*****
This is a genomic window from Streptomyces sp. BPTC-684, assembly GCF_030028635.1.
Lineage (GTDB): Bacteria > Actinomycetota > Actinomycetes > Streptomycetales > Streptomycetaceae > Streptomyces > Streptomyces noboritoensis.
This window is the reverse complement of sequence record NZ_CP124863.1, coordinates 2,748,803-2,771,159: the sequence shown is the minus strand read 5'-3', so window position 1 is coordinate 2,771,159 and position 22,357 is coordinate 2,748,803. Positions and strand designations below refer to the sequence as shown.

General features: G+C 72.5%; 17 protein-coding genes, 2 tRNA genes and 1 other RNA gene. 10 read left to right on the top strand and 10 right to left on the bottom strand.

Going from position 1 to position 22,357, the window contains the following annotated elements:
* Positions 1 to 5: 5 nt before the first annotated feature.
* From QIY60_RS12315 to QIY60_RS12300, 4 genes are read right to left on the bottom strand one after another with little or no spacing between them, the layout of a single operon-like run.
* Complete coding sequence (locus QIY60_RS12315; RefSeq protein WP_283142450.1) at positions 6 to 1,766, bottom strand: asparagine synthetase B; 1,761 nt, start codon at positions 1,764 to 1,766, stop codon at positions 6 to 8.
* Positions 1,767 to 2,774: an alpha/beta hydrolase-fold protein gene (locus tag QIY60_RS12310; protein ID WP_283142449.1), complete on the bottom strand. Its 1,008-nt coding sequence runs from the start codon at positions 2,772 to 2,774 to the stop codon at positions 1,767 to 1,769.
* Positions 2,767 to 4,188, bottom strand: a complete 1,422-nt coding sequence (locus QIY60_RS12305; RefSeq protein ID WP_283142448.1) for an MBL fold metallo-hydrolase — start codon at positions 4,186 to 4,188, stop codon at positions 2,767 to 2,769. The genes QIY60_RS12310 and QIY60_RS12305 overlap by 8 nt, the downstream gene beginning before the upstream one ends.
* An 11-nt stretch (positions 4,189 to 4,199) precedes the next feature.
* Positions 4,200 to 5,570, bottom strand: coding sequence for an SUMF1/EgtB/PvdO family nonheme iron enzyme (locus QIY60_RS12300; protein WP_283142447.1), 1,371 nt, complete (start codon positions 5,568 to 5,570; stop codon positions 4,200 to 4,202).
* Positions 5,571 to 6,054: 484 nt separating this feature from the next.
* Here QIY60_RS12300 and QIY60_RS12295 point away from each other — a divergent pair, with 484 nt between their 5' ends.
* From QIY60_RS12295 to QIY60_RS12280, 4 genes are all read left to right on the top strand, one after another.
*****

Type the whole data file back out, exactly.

This is a genomic window from Streptomyces sp. BPTC-684, assembly GCF_030028635.1.
Lineage (GTDB): Bacteria > Actinomycetota > Actinomycetes > Streptomycetales > Streptomycetaceae > Streptomyces > Streptomyces noboritoensis.
This window is the reverse complement of sequence record NZ_CP124863.1, coordinates 2,748,803-2,771,159: the sequence shown is the minus strand read 5'-3', so window position 1 is coordinate 2,771,159 and position 22,357 is coordinate 2,748,803. Positions and strand designations below refer to the sequence as shown.

General features: G+C 72.5%; 17 protein-coding genes, 2 tRNA genes and 1 other RNA gene. 10 read left to right on the top strand and 10 right to left on the bottom strand.

Going from position 1 to position 22,357, the window contains the following annotated elements:
* Positions 1 to 5: 5 nt before the first annotated feature.
* From QIY60_RS12315 to QIY60_RS12300, 4 genes are read right to left on the bottom strand one after another with little or no spacing between them, the layout of a single operon-like run.
* Complete coding sequence (locus QIY60_RS12315; RefSeq protein WP_283142450.1) at positions 6 to 1,766, bottom strand: asparagine synthetase B; 1,761 nt, start codon at positions 1,764 to 1,766, stop codon at positions 6 to 8.
* Positions 1,767 to 2,774: an alpha/beta hydrolase-fold protein gene (locus tag QIY60_RS12310; protein ID WP_283142449.1), complete on the bottom strand. Its 1,008-nt coding sequence runs from the start codon at positions 2,772 to 2,774 to the stop codon at positions 1,767 to 1,769.
* Positions 2,767 to 4,188, bottom strand: a complete 1,422-nt coding sequence (locus QIY60_RS12305; RefSeq protein ID WP_283142448.1) for an MBL fold metallo-hydrolase — start codon at positions 4,186 to 4,188, stop codon at positions 2,767 to 2,769. The genes QIY60_RS12310 and QIY60_RS12305 overlap by 8 nt, the downstream gene beginning before the upstream one ends.
* An 11-nt stretch (positions 4,189 to 4,199) precedes the next feature.
* Positions 4,200 to 5,570, bottom strand: coding sequence for an SUMF1/EgtB/PvdO family nonheme iron enzyme (locus QIY60_RS12300; protein WP_283142447.1), 1,371 nt, complete (start codon positions 5,568 to 5,570; stop codon positions 4,200 to 4,202).
* Positions 5,571 to 6,054: 484 nt separating this feature from the next.
* Here QIY60_RS12300 and QIY60_RS12295 point away from each other — a divergent pair, with 484 nt between their 5' ends.
* From QIY60_RS12295 to QIY60_RS12280, 4 genes are all read left to right on the top strand, one after another.